Story Jam

Last week I participated in a Story Jam, an event where local writers read their works of fiction, nonfiction, and poetry around the theme, “You give love a bad name.”


That’s me reading about First Love

Sponsored by the Philadelphia chapter of the Women’s National Book Association (the original WNBA), and organized by local author, Rae Theodore, the Story Jam drew about thirty-five people–ten readers and twenty-five listeners. The owner of a local coffee shop,  Brewed Awakening, was gracious enough to open late for this special event.

As I listened to these brave souls share their work, I was struck once again by the amazing power of a prompt: give ten people–or twenty or fifty–a word, a phrase, some theme to write about, and you will get that many diverse responses. I see this every Tuesday morning at our Just Write writer’s group.


Our ten brave storytellers

Look closely at this picture of all the writers who read their stories that night and you will see we are looking in all different directions–indicative of how we write–with unique views and unique voices.

Some of the varied takes on our theme involved First Love, Free Beer, Psycho Alcoholics, Ice Cream, and a Vengeful Wife.

As a reader, I experienced the power of having an audience, a mirror for your work. This is a lesson I am grateful to have learned at the Women’s Writing Circle. There is magic in oral storytelling, an alchemy that transpires between speaker and listener when written words are given voice. I can’t explain this in scientific terms, but I’m convinced there is research out there somewhere that would corroborate my claim.

wnba story jam flyers 2016What’s in a name? I tried to have a “reading” last year, but I couldn’t muster any interest. There was no theme, no exciting name like “story jam” or nifty flyers to pass around. My vision of a reading was of a sedate group of listeners pretending to be interested in hearing us read our stories. Having a theme brought cohesiveness, fun, and energy to the event, and having the backing of WNBA lent extra weight and officiality. I will put this in my “lessons learned” category.

These lessons could be applied to other arts as well. Imagine putting out a call for artwork surrounding the theme “You give love a bad name.” Or any theme. Perhaps a combination of arts.

Can you envision a room filled with works of art based on a theme, with authors reading, musicians performing, dancers dancing?

Can’t wait for the next Jam.

Artistic Legacy

I am writing this week’s blog in honor of my mother and her musical family. This family of nine siblings did not have an untalented one among them. Raymond, with never a lesson or practice, could pick up any instrument and play like a master. He also had a spine-tingling tenor voice. George, a.k.a. Red, was lead singer and guitarist in his own band.

My mother, Louise, her twin, Lorraine, and their older sister, Margie formed a trio at a young age and were performing publicly (with their father as chaperone) by the time they were fourteen.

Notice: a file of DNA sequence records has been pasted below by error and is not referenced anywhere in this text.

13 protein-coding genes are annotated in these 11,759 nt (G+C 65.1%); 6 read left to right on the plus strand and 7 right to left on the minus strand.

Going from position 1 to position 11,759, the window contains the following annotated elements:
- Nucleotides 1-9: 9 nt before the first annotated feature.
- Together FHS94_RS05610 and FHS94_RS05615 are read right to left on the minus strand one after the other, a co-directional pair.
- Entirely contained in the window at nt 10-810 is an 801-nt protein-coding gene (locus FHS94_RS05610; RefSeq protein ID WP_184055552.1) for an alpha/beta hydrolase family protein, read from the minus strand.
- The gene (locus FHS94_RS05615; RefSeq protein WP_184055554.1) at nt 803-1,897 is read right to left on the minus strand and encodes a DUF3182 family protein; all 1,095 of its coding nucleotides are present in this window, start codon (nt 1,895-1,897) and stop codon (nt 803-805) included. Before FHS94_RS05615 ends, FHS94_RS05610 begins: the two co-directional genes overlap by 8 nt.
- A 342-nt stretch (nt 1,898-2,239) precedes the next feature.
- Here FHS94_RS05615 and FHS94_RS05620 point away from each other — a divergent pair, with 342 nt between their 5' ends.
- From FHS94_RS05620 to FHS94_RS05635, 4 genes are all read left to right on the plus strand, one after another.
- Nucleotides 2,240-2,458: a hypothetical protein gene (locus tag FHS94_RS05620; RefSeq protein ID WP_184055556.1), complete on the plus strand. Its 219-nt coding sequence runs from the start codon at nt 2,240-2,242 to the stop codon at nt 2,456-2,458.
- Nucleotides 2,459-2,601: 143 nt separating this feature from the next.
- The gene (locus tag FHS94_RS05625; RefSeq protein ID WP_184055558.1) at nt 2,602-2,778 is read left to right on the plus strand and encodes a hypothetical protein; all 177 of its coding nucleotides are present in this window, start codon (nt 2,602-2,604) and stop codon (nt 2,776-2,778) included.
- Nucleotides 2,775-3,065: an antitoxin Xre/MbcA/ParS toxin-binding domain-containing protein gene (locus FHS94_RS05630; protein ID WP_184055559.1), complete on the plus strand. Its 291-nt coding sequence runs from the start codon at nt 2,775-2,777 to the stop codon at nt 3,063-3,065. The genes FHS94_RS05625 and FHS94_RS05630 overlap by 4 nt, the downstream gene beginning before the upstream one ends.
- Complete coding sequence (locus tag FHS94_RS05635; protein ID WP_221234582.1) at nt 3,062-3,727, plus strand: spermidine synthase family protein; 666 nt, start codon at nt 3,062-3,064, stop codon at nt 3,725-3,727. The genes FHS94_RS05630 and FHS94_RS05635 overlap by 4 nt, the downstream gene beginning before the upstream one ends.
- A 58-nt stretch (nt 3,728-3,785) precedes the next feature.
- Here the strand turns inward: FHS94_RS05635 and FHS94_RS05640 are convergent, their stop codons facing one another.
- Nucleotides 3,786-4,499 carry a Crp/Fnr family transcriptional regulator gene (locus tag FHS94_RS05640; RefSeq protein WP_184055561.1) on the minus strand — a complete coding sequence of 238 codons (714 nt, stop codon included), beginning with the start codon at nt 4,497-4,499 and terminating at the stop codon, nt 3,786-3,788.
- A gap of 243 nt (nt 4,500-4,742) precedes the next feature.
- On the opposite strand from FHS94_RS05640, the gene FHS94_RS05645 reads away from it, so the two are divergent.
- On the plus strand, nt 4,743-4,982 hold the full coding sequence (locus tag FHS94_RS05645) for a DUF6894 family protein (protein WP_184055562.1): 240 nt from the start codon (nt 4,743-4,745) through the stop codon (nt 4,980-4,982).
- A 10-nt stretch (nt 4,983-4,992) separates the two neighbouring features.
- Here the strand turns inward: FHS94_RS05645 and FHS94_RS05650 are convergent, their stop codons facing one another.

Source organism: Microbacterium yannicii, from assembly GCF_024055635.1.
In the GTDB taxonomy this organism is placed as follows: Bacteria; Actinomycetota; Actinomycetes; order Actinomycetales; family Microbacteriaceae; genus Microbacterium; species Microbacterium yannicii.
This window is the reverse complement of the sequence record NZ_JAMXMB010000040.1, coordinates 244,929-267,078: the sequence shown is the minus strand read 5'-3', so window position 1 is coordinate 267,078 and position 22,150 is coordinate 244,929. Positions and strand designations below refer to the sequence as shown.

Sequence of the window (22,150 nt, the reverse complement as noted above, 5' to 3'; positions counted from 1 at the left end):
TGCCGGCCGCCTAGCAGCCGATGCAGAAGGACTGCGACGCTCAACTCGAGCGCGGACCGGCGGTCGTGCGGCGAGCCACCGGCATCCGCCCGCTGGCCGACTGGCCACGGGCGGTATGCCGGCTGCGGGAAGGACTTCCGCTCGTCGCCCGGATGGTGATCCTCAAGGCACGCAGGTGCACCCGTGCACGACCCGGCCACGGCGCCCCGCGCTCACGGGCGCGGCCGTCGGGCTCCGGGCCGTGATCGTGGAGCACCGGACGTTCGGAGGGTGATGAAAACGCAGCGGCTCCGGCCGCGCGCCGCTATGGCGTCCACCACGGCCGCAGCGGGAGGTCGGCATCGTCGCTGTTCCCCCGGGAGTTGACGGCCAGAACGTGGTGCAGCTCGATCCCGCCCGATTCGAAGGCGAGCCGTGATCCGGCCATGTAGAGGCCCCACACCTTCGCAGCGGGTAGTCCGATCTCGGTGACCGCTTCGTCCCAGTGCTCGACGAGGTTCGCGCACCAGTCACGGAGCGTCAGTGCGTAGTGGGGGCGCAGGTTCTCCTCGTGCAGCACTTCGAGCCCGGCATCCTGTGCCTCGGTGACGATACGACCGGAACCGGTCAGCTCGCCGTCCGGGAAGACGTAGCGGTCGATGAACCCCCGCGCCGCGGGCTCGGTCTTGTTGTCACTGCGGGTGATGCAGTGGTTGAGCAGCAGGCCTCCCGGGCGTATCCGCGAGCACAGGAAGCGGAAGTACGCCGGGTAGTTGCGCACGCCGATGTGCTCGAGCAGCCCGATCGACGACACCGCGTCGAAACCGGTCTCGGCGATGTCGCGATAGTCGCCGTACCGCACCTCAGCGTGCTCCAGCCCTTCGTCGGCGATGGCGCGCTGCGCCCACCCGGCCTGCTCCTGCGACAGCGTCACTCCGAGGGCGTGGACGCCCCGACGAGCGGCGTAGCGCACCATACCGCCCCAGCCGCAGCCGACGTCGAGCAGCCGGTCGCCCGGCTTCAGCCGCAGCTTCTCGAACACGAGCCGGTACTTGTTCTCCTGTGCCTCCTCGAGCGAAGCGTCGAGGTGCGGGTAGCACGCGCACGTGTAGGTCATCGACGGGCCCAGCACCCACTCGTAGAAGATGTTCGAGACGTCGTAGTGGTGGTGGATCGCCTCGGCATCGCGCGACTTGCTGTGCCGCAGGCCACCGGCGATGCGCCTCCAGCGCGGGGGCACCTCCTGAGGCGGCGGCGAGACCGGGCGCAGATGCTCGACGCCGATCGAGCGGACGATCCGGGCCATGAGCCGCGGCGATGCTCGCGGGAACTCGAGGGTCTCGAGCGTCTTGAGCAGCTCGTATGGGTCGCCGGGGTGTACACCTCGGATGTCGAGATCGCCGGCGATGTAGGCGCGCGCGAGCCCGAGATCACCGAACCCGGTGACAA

The Redbirds, a.k.a. The Nelson Sisters

The Redbirds, a.k.a. The Nelson Sisters

My Aunt Margie (in the middle with the guitar) passed away a few weeks ago at the age of ninety-three, and her granddaughter put together a video collage with a few rare recordings as the soundtrack. I have listened to it repeatedly, tears streaming down my cheeks, as their voices reached to the depths of my soul–because of who they are to me, but also because of the shear beauty of the sound they created.


Their three-part harmony–voices blending like the colors of an evening sky–strikes a deep, rich chord in me. They gave me my love of music, my ear for harmony, even though I can’t sing it.

And so I write this to honor them for sharing their gifts, but also to remind myself and others that we are not here forever. We do not have an infinite amount of time to use our gifts and talents. My mother and her sisters chose family and a conventional life over a creative life. Am I judging them for it? How could I? They sang when they were young. They traveled, they had a radio show, they devoted themselves to their art when they were young. Then they moved on. But those experiences were a part of the women they became. That creative spirit never left them; it became a part of their legacy.

They sang whenever they were together, but those times became few and far between. Eventually, they were spread out over three different states, hundreds of miles apart as age and illness made it increasingly difficult to travel.


Singing at a family reunion

My point is, some of us pursue our art when we’re young and then move away from it for one reason or another. If we’re lucky, we may migrate back to it in later years. I have a high school friend who revived his music career after retiring from his job. Kudos to you, Dan! I also resurrected my desire to write after I was “over the hill,” as we used to say.

Or maybe we never got to live those dreams as a young person, due to a lack of confidence or time or any myriad reasons.